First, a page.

There's a Toyota Prius in California, and a VW Passat halfway around the globe -- each equipped with bucket-shaped contraptions that let the cars drive themselves. Following their research on autonomous autos in the DARPA Urban Challenge, a team at Germany's TU Braunschweig let the above GPS, laser and sensor-guided Volkswagen wander down the streets of Brunswick unassisted late last week, and today Google revealed that it's secretly tested seven similar vehicles by the folks who won that same competition. CMU and Stanford engineers have designed a programmable package that can drive at the speed limit on regular streets and merge into highway traffic, stop at red lights and stop signs and automatically react to hazards -- much like the German vehicle -- except Google says its seven autos have already gone 1,000 unassisted miles. That's still a drop in the bucket, of course, compared to the efforts it will take to bring the technology home -- Google estimates self-driving vehicles are at least eight years down the road. Watch the TU Braunschweig vehicle in action after the break.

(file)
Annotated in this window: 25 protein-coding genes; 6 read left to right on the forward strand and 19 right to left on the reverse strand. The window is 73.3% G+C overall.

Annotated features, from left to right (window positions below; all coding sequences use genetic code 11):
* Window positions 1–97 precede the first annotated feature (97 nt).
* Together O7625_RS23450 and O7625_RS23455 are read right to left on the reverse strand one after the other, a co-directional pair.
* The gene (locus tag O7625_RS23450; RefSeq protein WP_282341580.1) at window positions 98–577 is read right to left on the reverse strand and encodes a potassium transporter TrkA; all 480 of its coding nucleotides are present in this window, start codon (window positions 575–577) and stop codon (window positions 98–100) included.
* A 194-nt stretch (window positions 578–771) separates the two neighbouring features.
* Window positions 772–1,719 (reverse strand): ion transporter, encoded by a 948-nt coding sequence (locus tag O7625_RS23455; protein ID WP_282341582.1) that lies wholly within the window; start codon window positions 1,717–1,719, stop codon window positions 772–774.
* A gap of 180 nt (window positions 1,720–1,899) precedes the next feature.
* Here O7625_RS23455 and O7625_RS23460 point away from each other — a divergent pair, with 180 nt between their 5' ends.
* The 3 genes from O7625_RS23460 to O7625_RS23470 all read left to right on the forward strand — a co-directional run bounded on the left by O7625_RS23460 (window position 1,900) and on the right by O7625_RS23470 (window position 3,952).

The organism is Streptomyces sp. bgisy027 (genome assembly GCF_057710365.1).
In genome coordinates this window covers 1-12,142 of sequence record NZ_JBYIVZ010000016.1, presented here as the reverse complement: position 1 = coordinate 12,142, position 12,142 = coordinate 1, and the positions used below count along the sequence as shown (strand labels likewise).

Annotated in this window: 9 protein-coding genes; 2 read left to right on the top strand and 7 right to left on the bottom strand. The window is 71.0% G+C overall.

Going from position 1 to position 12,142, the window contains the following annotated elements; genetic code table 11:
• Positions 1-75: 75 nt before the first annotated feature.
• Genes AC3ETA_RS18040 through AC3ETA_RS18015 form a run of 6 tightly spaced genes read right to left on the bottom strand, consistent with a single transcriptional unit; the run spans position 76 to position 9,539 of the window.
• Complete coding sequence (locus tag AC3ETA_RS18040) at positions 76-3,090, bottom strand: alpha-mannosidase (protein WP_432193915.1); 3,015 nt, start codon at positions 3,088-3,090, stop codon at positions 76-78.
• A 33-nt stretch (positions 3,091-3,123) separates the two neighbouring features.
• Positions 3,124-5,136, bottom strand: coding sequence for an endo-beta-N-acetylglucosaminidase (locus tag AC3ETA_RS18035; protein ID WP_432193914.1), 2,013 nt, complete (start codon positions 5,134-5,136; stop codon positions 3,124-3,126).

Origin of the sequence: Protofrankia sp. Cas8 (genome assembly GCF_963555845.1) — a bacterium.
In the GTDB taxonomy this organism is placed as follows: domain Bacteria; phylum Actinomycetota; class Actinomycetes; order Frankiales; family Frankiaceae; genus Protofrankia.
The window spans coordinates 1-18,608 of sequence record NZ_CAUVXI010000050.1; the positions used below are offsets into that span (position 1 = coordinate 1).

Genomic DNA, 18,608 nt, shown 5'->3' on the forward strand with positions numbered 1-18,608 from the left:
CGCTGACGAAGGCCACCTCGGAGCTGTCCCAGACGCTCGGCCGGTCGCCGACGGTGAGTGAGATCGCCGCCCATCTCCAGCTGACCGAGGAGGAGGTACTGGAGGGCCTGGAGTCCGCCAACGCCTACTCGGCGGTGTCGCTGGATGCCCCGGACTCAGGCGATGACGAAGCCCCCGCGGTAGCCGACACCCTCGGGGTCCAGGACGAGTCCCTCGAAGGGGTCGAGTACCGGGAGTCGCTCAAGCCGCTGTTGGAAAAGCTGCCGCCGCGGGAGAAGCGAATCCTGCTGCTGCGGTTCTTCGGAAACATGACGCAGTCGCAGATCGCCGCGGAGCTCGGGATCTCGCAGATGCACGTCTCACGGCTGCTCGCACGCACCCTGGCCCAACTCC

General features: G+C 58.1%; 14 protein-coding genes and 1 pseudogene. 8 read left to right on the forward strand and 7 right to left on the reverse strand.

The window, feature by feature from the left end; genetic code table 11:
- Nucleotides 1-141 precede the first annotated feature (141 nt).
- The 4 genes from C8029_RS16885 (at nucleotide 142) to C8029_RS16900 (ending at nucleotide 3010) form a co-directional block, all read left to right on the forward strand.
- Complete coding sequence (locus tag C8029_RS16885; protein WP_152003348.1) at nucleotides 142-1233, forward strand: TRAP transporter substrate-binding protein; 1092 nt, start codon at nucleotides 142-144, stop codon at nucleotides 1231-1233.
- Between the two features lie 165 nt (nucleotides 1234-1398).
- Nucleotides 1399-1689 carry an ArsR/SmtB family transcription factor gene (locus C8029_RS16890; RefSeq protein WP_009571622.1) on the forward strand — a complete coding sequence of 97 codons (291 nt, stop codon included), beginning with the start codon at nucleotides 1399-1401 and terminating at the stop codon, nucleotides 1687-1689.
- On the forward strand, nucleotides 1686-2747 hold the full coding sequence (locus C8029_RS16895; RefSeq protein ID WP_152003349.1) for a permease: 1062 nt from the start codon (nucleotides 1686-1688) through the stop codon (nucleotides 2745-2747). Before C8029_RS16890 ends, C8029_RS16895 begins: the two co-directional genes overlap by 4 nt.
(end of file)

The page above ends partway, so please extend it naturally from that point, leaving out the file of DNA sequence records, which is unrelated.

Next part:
Update: Though Google's cars have driven 1,000 miles fully autonomously, that's a small fraction of the time they've spent steering for themselves. We've learned the vehicles have gone 140,000 miles with occasional human interventions, which were often a matter of procedure rather than a compelling need for their human drivers to take control.
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